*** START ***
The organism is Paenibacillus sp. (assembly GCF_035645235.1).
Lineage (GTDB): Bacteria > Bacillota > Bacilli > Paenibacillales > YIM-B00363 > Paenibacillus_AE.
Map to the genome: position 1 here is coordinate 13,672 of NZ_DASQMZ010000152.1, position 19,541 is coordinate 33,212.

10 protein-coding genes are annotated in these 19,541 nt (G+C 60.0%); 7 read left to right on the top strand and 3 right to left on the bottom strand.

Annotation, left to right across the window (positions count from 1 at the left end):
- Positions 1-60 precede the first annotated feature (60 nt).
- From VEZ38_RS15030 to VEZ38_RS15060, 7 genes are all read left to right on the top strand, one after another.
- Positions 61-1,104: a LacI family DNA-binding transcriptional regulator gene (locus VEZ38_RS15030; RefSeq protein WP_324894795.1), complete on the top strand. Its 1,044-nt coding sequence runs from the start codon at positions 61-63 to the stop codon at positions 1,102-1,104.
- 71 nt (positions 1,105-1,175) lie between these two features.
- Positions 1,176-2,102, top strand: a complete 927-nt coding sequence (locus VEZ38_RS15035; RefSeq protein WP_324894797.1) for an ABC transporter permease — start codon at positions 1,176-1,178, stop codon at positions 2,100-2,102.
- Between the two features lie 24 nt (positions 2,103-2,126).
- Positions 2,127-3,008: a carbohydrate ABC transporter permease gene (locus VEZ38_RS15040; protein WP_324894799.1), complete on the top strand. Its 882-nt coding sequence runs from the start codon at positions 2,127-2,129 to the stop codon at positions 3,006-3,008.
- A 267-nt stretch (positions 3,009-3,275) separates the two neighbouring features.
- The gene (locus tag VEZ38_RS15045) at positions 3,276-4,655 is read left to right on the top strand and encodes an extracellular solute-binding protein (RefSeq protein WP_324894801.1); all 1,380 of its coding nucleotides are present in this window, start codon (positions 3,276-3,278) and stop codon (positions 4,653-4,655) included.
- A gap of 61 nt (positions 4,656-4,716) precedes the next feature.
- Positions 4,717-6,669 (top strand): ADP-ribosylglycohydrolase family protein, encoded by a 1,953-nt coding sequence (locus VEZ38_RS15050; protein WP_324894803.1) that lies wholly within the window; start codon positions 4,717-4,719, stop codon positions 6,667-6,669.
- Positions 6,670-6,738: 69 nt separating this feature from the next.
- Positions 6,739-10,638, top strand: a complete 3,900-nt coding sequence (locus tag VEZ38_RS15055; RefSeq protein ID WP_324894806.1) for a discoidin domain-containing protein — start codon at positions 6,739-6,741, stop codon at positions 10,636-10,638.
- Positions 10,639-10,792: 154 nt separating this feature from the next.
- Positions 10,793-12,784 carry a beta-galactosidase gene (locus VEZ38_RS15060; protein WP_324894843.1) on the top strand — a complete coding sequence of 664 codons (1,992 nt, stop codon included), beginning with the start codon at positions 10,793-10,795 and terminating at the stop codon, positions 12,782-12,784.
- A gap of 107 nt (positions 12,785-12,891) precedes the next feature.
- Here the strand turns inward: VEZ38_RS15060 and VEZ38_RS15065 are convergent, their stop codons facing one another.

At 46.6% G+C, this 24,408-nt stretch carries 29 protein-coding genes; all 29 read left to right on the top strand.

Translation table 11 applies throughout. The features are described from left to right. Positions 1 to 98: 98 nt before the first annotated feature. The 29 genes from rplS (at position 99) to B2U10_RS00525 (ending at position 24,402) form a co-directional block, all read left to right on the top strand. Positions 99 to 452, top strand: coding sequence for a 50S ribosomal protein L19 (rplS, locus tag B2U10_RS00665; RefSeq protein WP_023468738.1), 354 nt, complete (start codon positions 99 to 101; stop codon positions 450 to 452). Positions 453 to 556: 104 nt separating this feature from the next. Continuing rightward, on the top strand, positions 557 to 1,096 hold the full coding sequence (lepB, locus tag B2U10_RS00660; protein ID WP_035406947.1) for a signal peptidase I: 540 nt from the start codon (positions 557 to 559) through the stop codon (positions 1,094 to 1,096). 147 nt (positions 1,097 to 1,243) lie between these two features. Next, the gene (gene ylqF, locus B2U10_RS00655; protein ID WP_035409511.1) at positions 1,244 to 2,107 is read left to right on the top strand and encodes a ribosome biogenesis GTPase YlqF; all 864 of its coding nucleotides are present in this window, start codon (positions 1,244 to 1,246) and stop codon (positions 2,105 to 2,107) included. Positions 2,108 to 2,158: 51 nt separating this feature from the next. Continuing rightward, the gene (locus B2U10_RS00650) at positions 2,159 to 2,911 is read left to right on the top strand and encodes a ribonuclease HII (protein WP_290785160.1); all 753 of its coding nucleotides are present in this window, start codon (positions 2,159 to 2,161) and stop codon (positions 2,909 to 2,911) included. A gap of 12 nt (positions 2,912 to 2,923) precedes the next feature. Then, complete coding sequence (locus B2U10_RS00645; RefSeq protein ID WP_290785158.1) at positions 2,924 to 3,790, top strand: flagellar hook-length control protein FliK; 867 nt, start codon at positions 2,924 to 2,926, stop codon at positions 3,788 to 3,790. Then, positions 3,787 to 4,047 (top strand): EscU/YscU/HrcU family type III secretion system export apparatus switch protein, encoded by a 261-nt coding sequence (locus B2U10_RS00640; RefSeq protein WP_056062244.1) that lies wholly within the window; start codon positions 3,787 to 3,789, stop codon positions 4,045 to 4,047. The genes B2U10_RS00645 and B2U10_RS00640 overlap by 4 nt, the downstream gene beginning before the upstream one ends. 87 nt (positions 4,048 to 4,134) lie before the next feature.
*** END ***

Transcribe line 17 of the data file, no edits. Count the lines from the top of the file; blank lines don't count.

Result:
- Positions 6,670-6,738: 69 nt separating this feature from the next.